On the local news front the boys are polishing up boulder problems they have been working for a while. Oh, and with the dangerous rock removed from the landing of the Orange Ripple Boulder, the Problem Ancient Sea of Fire now goes straight up as a dyno without much anxiety. We ran the train on it the other night, it seems like V5 or 6 and is way more fun than the original shoulder wrenching method first used. Props to J-Tow for snagging what I think was the FA of the direct line a few years back before the landing was fixed. Also Kerrick Stinson got the second ascent of Prize Fighter the supposed V10 sit start to the Spugilist. LG got the FA years ago due to his brute strength and enormous wing-span. Kerrick worked something different out, so I am psyched to have a look. Also he has finally found the brilliant and clandestine Clam Shell boulder which should keep him busy for a short while.
Tuesday, July 7, 2009
We took the whole family up to the crag both days and they all did great. Meg got on Schools Out .10d, and would now like to lead it, which is good cause her training assignment for next weekend is to fall on lead. This is a great route to practice falling on, being very steep towards the end.
I was excited to try Calm Like a Bomb .12d and after warming up on a new route of Hueys to the right, I went for it. The Bomb is route I bolted maybe 8 years ago and couldn't do quickly, so I walked away from it distracted by other objectives. Dan Miller was psyched about the line so I offered it up to him, and he fired off in a few sessions. I hadn't even tried it since. I had a sneaking suspicion that now was the time and sure enough it went on my first red point burn. I had forgotten how cool this line was, with giant, deep jugs for the first 7 clips and then 2 boulder problems seperated by some decent pockets and a great cryptic reachy finish. I was pleased to put the wraps on that old dog to say the least.
The girls caught a snake with a friend of mine and Ripley covered himself with dirt.
The girls insisted late in the day that we go and find Charlie. Now mister Charlie Kardalef has rightfully garnered some fame at the old Sleep bolting many high quality lines over the years, but my girls love him because he is so good with kids. They are just drawn to him. Meg thinks its his bushy eyebrows. Nevertheless we hunted CK down, and after hugs we headed down the trail and back into town.
After dinner, Maya and I walked downtown to see Jalan Croslan play at the Big Horn Mountain Stage. Truly a treat Jalan is, and the place was packed with mostly climber trash. Which means about 40 of us had him all to ourselves, we danced and whooped it up. What a great show!
Afterwards I walked back to Alli's house to visit with Alli and Kev and their house guests Jeff and Gilly and to find out how their day went. Come to find out that James Litz, the powerhouse Southern boulderer was in town and having his way at the Superratic. Apparently he mowed down everything there in two days and set his sights on the old He Big 'em project. Kev tells me it took him five goes and believes it to be 5.14a which would make it the first bonafide 14 at the Sleep. Nice work James! Now if they can just drag him up to the Temple to send the really hard stuff. Yes, its bolted and waiting.
The next day we made breakfast and got away a little earlier so we could go play in the river before hiking up to the crag. The river was still raging and cold, hopefully it will settle down a bit in the coming weeks, because you can't really play in it when its that agitated. We skipped rocks and dipped our heads and it was off to the Superratic.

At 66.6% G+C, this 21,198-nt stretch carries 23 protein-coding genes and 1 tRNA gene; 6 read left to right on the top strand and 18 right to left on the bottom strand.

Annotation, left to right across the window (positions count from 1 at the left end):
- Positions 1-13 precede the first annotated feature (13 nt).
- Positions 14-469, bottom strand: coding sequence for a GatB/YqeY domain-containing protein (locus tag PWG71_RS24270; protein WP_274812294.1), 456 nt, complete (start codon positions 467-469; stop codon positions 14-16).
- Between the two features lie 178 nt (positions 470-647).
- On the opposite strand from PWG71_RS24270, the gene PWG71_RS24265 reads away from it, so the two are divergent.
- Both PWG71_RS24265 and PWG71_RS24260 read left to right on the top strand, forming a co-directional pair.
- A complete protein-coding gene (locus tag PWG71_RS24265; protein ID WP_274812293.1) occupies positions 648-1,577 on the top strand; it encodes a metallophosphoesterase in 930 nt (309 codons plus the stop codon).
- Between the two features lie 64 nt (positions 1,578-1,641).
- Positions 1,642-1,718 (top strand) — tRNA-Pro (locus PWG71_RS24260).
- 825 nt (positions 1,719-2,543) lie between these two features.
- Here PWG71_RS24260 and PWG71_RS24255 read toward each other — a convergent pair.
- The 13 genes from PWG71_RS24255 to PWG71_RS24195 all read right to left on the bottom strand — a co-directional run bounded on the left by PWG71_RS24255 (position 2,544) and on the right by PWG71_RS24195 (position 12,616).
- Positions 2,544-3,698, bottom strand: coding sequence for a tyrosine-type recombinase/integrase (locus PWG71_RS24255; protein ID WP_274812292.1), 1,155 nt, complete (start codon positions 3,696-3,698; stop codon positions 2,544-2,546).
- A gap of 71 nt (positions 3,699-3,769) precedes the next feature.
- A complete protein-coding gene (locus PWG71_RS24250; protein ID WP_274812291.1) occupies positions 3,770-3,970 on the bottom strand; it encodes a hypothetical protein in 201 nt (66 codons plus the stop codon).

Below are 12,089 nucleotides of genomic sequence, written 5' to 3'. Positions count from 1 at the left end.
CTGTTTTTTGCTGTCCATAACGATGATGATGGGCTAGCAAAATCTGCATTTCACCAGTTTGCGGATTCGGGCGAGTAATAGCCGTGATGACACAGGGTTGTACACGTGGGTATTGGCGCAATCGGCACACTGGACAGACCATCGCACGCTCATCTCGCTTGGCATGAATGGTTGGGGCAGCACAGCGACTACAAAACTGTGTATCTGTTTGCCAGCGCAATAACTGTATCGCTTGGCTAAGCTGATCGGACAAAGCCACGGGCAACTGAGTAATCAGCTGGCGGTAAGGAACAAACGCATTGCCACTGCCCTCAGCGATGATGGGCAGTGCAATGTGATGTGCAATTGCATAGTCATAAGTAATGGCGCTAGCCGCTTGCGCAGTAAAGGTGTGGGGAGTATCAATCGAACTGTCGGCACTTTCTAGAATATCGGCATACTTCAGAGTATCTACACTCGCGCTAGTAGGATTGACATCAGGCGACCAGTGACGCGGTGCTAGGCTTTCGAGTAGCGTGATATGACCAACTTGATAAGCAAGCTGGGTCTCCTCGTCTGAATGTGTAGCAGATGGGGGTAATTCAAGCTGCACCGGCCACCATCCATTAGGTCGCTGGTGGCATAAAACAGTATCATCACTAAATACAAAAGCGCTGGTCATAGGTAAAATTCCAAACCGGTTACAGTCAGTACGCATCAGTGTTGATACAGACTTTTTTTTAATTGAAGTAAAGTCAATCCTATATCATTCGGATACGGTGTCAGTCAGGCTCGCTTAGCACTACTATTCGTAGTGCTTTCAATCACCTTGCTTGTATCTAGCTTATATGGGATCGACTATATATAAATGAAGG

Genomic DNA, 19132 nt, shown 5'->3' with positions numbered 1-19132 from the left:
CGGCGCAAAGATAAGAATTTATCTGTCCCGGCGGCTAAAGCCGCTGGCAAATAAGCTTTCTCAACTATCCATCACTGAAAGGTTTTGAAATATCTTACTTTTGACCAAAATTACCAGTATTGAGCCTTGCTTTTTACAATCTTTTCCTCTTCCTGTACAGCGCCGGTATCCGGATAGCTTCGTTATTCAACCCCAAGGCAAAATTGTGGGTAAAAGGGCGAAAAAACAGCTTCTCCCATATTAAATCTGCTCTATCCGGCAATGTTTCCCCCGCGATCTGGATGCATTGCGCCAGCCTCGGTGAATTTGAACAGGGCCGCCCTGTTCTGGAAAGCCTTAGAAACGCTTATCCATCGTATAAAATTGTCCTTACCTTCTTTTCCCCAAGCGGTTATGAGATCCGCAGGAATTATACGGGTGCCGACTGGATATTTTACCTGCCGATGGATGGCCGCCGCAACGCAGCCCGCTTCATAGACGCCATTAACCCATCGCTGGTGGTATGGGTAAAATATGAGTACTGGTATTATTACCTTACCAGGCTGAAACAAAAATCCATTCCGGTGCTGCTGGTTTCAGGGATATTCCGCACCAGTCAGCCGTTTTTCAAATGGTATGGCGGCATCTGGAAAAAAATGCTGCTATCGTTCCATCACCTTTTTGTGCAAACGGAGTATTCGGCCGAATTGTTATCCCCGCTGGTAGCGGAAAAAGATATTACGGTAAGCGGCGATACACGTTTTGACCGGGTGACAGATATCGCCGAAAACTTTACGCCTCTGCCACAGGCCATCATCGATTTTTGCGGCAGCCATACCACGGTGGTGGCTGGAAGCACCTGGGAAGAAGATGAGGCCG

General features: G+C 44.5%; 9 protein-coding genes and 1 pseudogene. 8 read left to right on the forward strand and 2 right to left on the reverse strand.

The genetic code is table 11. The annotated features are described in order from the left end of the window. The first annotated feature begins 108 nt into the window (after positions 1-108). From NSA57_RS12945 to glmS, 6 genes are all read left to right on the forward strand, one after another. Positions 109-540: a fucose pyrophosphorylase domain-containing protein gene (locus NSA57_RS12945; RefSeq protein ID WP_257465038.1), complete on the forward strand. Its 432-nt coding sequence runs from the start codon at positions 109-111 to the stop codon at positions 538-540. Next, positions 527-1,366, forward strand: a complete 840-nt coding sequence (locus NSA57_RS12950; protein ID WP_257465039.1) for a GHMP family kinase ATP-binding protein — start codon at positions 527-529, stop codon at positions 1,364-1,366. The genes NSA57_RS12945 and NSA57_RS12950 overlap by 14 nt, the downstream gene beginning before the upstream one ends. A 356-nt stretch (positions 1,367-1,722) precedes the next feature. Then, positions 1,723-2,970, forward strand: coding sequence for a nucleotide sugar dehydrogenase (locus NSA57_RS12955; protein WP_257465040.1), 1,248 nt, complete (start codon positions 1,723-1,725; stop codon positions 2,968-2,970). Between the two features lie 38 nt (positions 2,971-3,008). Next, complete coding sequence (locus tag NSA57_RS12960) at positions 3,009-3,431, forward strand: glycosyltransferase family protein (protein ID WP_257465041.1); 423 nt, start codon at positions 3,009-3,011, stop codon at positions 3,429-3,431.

We ran into our new friends Matt and his son Stefan on the trail as we were applying bug spray to keep the flying oil rigs away. We sprayed them down too, and gave them directions as they were headed where we were going as well. Young Stefan is 12 and super strong sending Happiness in Slavery 12b in two tries and would flash the Behemoth .12b, a little later in the day. The Superratic has really come into its own over the last year or so with Kevin cleaning up and rebolting all Matt W's old destroyed lines and adding several new ones too. There is now a high concentration of 13's (5) and 12's (5), and with all the letters being represented there is also a wide variety, pretty cool.
My sights were set on The Hellion .13c and Kyberspace .13b. The former is a long term proj that should have gone down long ago but alas... and the other is newer and could be well suited to my strengths. After warming up on Leggo My Guano .10b with Meg, we both took a lap on the uber pocket fest The Great White Behemoth .12b. Meg commented that she felt she fought equally hard with both, hmmm... Jeff and his partner Nick had the Hellion strung up, so after watching Jeff send it smoothly I felt inspired and a bit saucy. I launched up and climbing too fast, blew it on a key new piece of Beta, which incidently works better and will save several very tenuous moves. I immediately pulled back on and did the move and nearly climbed to the rest several bolts up without incident. My forearms were tired and went into flash pump mode which forced a rest. The rest of it is easier, and all in all it felt pretty good. I will continue trying it for sure, it is easily one of the best routes I've ever bolted and someday I will send it. Kyberspace was next and as I waited for my turn, belaying and kid wrangling, a storm moved in. It started with a wind blown green pollen cloud carried by a frieght train-like noise whipping it down the canyon, very odd indeed. Then the rain clouds moved in, we packed up and ran down the trail to the car with kids in tow and narrowly beating the rain.
After a quick bite to eat, we waved goodbye to new and old friends, collected the trailer and jetted back to Cody. This may be the format for the next month, we are all psyched.